The Influences on the Signing of Executive Order 9066 by President Franklin D. Roosevelt.

Powerful Essays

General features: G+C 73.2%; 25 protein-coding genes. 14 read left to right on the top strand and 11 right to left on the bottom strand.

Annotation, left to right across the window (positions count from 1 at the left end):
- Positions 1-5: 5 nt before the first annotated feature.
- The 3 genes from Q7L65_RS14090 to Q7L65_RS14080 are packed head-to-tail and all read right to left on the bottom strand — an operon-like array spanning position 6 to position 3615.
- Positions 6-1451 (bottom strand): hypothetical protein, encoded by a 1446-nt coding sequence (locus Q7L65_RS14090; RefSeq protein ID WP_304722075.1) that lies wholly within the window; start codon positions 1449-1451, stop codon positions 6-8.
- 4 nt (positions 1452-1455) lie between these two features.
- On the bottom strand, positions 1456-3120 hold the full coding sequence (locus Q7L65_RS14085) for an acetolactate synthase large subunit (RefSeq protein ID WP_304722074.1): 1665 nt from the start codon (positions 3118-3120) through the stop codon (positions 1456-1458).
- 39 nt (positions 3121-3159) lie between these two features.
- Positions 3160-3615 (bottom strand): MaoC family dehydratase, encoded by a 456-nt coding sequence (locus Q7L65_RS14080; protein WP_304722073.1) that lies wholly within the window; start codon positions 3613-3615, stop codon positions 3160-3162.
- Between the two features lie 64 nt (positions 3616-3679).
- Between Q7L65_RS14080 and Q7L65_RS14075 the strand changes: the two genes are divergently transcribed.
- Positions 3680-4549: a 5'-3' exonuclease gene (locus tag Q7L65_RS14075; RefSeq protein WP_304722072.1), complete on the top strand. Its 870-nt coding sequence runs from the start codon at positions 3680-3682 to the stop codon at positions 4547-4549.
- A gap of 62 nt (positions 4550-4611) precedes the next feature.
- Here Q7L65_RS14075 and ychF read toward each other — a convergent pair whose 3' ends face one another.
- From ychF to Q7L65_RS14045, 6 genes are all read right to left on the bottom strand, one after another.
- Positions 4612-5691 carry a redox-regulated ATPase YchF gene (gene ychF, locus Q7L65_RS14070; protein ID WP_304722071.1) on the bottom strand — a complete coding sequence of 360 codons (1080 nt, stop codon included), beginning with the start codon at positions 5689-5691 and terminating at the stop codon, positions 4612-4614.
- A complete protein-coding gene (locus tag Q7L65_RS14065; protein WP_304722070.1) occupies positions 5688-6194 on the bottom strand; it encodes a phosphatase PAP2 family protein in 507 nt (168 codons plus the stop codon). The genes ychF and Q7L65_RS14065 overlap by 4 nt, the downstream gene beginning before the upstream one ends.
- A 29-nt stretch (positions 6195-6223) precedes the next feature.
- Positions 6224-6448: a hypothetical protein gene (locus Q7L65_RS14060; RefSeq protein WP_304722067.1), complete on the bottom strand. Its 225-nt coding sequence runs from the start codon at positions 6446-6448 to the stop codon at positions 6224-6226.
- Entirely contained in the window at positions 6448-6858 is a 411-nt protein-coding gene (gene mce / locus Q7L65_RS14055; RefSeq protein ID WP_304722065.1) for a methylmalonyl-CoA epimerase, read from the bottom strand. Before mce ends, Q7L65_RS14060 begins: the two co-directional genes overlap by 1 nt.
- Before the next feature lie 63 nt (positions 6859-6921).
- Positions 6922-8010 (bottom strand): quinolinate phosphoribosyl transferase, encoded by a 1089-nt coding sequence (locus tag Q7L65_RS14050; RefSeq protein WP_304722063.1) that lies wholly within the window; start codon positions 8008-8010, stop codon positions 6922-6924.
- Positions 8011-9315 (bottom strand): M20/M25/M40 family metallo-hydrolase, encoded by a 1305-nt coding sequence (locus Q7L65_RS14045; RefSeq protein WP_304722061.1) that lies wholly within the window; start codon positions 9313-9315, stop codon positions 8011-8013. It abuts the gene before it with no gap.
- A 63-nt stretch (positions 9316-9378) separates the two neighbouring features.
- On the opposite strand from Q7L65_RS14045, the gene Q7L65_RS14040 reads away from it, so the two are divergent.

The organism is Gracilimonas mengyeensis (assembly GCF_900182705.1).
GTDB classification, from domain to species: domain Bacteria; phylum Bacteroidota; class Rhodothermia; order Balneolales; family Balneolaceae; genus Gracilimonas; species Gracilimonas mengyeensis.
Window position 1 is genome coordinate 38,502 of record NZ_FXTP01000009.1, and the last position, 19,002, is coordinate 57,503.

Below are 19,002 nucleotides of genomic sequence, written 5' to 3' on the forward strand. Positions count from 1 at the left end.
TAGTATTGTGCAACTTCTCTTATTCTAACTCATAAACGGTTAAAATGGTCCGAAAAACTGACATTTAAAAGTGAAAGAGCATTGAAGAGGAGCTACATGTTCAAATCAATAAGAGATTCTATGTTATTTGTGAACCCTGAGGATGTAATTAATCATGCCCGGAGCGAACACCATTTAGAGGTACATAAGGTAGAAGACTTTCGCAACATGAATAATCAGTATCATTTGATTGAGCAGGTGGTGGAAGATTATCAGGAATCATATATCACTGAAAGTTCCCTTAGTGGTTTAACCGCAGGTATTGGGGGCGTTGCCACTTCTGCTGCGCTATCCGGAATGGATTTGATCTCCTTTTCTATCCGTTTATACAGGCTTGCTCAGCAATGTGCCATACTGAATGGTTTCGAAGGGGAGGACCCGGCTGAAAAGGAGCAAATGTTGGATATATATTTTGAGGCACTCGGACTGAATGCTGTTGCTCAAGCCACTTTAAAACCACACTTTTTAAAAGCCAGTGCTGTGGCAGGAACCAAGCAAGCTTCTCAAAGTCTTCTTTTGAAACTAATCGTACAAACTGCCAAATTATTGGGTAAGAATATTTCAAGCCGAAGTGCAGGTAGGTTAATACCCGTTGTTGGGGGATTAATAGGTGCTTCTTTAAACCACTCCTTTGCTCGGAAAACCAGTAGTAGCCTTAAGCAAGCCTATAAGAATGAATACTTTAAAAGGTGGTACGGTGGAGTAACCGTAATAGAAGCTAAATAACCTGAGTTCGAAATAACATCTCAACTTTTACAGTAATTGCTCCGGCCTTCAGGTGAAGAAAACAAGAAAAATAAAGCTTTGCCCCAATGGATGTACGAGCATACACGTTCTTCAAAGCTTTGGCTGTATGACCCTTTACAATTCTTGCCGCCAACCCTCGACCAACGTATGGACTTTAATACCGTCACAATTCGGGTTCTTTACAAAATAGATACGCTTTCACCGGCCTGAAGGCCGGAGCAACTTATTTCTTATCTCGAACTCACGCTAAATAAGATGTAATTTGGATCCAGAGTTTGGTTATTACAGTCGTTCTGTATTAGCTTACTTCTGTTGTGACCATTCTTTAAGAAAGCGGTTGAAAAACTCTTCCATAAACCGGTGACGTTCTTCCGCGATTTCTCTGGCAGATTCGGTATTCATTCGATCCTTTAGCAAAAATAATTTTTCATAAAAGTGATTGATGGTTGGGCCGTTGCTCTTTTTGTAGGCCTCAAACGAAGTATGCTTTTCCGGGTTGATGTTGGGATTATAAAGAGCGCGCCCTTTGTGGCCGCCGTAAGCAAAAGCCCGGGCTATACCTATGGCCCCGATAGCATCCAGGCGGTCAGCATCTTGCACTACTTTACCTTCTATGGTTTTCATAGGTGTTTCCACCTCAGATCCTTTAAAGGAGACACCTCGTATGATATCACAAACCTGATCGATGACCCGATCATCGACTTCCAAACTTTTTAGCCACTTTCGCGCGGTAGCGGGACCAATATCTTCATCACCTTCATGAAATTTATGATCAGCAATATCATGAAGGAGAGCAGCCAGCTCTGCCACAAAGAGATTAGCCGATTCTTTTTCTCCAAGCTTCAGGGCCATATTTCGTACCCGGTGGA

Previous to the surprise Japanese attack on Pearl Harbour on December 7th 1941, tensions had been forming between the USA and Japan in the pacific. The US had cut of most supplies to Japan with the fear of Japanese expansion. The conflict that had been escalating between Japan and China since 1937 had the US treating Japan with great cautiousness. They had been monitoring Japanese Americans in anticipation of a surprise attack. However the attack on Pearl Harbour still shocked and outraged the American nation and affected the American psyche. After being assured that “a Japanese attack on Hawaii is regarded as the most unlikely thing in the world”(1), the sudden mass destruction of the U.S Navy’s Pacific fleet and deaths of roughly 2400 U.S soldiers and civilians as a result of such an attack undoubtedly lead to confusion and racial hatred amongst many US citizens. The assumption on the War Department’s behalf that Japan’s Navy were incapable of launching a full scale assault on the US Navy’s chief Pacific base was more than inaccurate. As a result, the US Naval base was unprepared and was quickly taken out. A hidden bias would soon become evident in both average civilians and higher positioned government officials. This bias against Japan aided in the formation of the Executive Order 9066, signed by President Franklin Delano Roosevelt (FDR) on February 19th 1942. Once Executive Order 9066 was signed, with no proof that sabotage or espionage had been committed by Japanese Americans, it allowed for the relocation and summary removal of “enemy aliens” from their homes to incarceration under guard in designated areas / camps. With just one pen and piece of paper, FDR suddenly made it possible for citizens of Japanese descent to be ... ... middle of paper ... essentially contradicted the Bill of Rights. Eleanor Roosevelt, a strong supporter of civil right, as noted in her memoirs, recalled being gob smacked by her husband’s decision in regards to EO9066. Supposedly, any attempt that Eleanor made to change her husband’s mind was knocked aback and she was told not to mention it again. Throughout the war, two cases came up in the US Supreme Court which challenged the constitutionality of EO9066, upholding it both times. Eventually, on February 19th, 1976, 34 years since the signing of EO9066, Gerald Ford signed an order “prohibiting the executive branch from reinstituting the notorious and tragic World War II order”. Following this, in 1988, President Ronald Reagan issued a public apology on behalf of the government and related associations for the mistreatment of former Japanese internees and their descendants.
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